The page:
F. Scott Fitzgerald set his classic Jazz Age tale of American wealth and ambition, The Great Gatsby, amid the elegant North Shore estates of Nassau County on Long Island. And though the county has changed a lot since then, it's still one of the wealthiest places to live in the country.
Drive its streets and you pass through modest, middle-class enclaves where all the houses look alike (the county is home to Levittown) but also through comfortable, tree-lined neighborhoods where homes routinely sell in the millions of dollars.
Today, the median household income in Nassau County is over $93,000 a year, making it the 11th richest U.S. county.
But sometime this week, Nassau County could suffer the same fate as some much less affluent places, losing control of its finances to a state-appointed board, the Nassau County Interim Finance Authority (NIFA).
A Financial Hole
Critics say the suburban enclave has been digging itself into a financial hole for years, overestimating revenue and underestimating expenses, spending lavishly on municipal salaries and services and borrowing to pay for them.
"Even without the recession hitting the county as hard as it did, the county was still on a trajectory where it was spending more than it was taking in," says Lawrence Levy, executive director of the National Center for Suburban Studies at Hofstra University in Hempstead, N.Y.
The recession has greatly aggravated the county's troubles -- driving down sales tax revenue and leaving officials with few good options to address the problem.
County officials say tax increases are off the table. Property taxes in Nassau County are already among the highest in the nation.
"It's the biggest single expense that we have," says Frank Russo, a retired manager at AT&T. "Nothing else comes close to it."
Russo pays nearly $16,000 in property taxes a year on his Port Washington house, which is assessed at $750,000.
The taxes are driving many people out of Nassau County, says George Maragos, who was elected county comptroller in 2009.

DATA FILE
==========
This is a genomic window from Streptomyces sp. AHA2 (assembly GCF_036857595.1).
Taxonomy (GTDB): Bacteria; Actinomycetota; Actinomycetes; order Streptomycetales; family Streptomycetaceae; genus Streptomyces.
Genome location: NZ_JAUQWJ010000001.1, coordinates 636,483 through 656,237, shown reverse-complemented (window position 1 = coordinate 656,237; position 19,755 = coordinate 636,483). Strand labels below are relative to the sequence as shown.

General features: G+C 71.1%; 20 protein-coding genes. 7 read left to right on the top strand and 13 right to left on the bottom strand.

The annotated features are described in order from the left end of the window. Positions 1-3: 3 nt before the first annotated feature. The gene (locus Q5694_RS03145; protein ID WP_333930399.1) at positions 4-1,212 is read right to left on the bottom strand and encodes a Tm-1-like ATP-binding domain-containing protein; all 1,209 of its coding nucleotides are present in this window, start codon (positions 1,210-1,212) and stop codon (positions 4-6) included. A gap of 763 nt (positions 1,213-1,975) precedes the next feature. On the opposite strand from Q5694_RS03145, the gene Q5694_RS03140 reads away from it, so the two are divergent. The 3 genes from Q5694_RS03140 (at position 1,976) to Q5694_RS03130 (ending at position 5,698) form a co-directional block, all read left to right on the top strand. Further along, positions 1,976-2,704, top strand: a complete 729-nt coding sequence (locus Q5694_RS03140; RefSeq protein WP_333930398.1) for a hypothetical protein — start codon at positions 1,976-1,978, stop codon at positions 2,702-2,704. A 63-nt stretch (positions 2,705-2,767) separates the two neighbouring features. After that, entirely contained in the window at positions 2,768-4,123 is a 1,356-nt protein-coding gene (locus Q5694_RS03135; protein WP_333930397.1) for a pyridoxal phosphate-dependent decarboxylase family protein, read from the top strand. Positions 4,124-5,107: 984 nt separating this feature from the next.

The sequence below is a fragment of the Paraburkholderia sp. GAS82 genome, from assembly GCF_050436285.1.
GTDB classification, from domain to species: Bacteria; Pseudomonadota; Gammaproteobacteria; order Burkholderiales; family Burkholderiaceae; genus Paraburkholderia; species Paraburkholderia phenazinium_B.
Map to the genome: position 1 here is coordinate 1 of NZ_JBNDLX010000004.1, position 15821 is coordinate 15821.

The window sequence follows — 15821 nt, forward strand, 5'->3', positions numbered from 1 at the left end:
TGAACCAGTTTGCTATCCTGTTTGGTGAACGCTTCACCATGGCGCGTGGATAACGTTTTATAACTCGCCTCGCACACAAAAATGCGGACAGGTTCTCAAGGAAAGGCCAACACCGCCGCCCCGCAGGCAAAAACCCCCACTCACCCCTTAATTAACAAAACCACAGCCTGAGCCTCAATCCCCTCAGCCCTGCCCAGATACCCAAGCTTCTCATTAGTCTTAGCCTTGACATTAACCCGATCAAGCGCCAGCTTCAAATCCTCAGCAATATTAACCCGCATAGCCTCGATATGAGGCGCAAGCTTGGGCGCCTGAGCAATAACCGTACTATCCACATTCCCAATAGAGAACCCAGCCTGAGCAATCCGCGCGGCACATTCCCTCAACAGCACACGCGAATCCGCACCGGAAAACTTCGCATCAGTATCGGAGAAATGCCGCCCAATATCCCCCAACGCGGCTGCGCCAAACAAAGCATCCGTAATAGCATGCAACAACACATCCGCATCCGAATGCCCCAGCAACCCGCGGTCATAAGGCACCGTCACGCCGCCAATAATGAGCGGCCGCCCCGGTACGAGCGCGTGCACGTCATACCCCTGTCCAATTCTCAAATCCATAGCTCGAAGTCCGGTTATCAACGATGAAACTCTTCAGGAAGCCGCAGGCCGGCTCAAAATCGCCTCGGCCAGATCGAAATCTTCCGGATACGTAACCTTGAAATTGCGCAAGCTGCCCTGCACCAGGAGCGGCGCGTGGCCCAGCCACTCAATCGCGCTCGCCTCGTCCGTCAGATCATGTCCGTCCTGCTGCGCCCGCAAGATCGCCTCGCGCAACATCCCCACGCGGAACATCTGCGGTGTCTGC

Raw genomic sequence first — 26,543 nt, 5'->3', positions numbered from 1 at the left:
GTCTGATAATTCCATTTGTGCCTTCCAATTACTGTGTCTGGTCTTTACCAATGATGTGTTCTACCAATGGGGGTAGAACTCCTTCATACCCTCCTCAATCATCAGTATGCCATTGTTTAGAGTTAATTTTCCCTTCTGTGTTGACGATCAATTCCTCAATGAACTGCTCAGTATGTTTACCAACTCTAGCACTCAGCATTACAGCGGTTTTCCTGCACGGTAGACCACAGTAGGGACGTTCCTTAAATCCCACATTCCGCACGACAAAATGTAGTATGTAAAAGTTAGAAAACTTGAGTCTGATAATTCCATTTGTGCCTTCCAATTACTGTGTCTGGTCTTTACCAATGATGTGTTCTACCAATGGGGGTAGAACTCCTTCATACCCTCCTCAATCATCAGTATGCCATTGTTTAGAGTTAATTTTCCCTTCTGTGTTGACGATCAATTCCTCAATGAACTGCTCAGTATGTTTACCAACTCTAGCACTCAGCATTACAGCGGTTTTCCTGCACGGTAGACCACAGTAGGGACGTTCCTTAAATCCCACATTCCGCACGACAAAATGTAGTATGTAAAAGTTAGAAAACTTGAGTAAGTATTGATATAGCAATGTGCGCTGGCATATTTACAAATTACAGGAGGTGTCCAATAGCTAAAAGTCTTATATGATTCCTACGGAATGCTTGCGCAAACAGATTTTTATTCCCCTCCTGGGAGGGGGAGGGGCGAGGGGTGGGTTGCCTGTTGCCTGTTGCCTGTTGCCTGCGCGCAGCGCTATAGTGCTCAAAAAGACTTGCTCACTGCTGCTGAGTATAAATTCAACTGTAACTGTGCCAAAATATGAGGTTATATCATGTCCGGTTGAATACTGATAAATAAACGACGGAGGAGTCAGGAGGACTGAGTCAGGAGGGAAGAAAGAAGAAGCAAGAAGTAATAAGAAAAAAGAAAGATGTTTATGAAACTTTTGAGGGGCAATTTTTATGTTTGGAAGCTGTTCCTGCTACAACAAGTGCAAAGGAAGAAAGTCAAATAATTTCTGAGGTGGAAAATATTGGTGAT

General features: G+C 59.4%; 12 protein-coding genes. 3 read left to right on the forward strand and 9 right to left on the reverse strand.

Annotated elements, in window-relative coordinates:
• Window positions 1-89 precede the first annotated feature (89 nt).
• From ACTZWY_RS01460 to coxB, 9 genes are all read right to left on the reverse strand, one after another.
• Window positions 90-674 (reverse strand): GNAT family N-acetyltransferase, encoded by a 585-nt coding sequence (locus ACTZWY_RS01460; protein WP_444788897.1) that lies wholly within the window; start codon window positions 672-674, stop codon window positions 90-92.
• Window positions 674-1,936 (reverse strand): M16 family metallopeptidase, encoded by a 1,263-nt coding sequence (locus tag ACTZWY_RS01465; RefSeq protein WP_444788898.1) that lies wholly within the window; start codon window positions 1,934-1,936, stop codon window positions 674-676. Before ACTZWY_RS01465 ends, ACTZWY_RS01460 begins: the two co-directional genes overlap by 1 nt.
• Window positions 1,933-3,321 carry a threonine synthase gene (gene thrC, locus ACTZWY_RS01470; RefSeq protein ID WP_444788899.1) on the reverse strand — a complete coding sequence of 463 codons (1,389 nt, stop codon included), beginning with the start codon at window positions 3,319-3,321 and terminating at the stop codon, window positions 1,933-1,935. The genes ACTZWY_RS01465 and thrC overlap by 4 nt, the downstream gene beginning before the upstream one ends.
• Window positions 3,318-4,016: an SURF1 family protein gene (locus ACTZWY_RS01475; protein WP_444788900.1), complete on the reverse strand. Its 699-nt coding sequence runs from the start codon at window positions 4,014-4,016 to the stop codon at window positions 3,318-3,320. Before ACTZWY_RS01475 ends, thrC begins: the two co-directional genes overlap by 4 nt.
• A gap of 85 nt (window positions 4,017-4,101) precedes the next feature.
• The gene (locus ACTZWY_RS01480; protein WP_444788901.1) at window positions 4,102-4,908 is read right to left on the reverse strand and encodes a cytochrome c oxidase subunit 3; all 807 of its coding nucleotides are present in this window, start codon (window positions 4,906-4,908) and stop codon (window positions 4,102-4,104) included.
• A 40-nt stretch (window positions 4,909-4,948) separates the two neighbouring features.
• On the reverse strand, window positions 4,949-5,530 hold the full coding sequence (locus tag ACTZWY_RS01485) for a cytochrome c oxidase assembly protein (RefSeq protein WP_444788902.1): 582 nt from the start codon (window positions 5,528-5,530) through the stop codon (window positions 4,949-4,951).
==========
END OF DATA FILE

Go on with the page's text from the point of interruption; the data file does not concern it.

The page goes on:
"We have a net outflow of people and businesses from the county," he says. "We need to make it more attractive for young families to live here."
Balancing The Budget With Salaries Topping $100,000
Not only have officials ruled out tax increases, they actually eliminated an unpopular energy tax not long after taking office, costing the county about $40 million a year and making a bad budget situation worse.
In September, the Interim Finance Authority issued a report that was sharply critical of county officials, saying their budget did not meet "the standards of prudence necessary for us to project budget balance."
Moody's Investor Service subsequently downgraded Nassau County's debt. The authority has now given the county until Jan. 20 to prove that its 2011 budget is balanced. If it can't, the authority can take control of county finances, giving it the power to write a budget and approve borrowing and contracts.
"You'd have unelected officials making judgments about who to penalize and who to tax," Maragos says. "And we think that's unfair and inappropriate and somewhat undemocratic."
The chairman of the authority's board, Ronald Stack, did not return calls seeking comment.
County officials insist that the budget is balanced and that Nassau County can solve its problems, if municipal unions will agree to wage and benefit cuts. The county pays some of the highest wages in the country, with many police officers earning more than $100,000 a year.
Eliminating Public Golf Courses, Rifle Range
But if unions won't go along with proposed cuts, Nassau County will have to begin slashing its budget. The county comptroller, Maragos, says Nassau provides lots of services, such as public golf courses and a rifle range, that can be eliminated.
"It may have been great some years ago when there was a lot of money, as an additional service to the public, but is it something the taxpayer will want to pay for and subsidize?" he asks.
Others worry that the cuts would end up hurting those who can least afford them. Nassau County funds a large network of programs for the elderly, children and the needy.
"I think, historically, what we have seen is the low-hanging fruit be the first target [of budget cuts], and very often the low-hanging fruit is social programs," says Gwen O'Shea, president and CEO of the Health and Welfare Council of Long Island. Many programs have already seen their budgets cut because of reductions in federal and state funding, she notes.
A Park On Every Block?
Others aren't so sure residents will be willing to tolerate cuts.
"County government is facing the same thing that state and federal governments are facing," says Levy, the head of Hofstra's Center for Suburban Studies. "They have voters who love their services. They want a cop on every corner. They want a park on every block. They want to know that the bus is going to come when the bus is supposed to come. But if you say, ‘OK, great, we've got to raise your taxes three or four or five percent,' they'll vote you out of office." Copyright 2011 National Public Radio. To see more, visit http://www.npr.org/.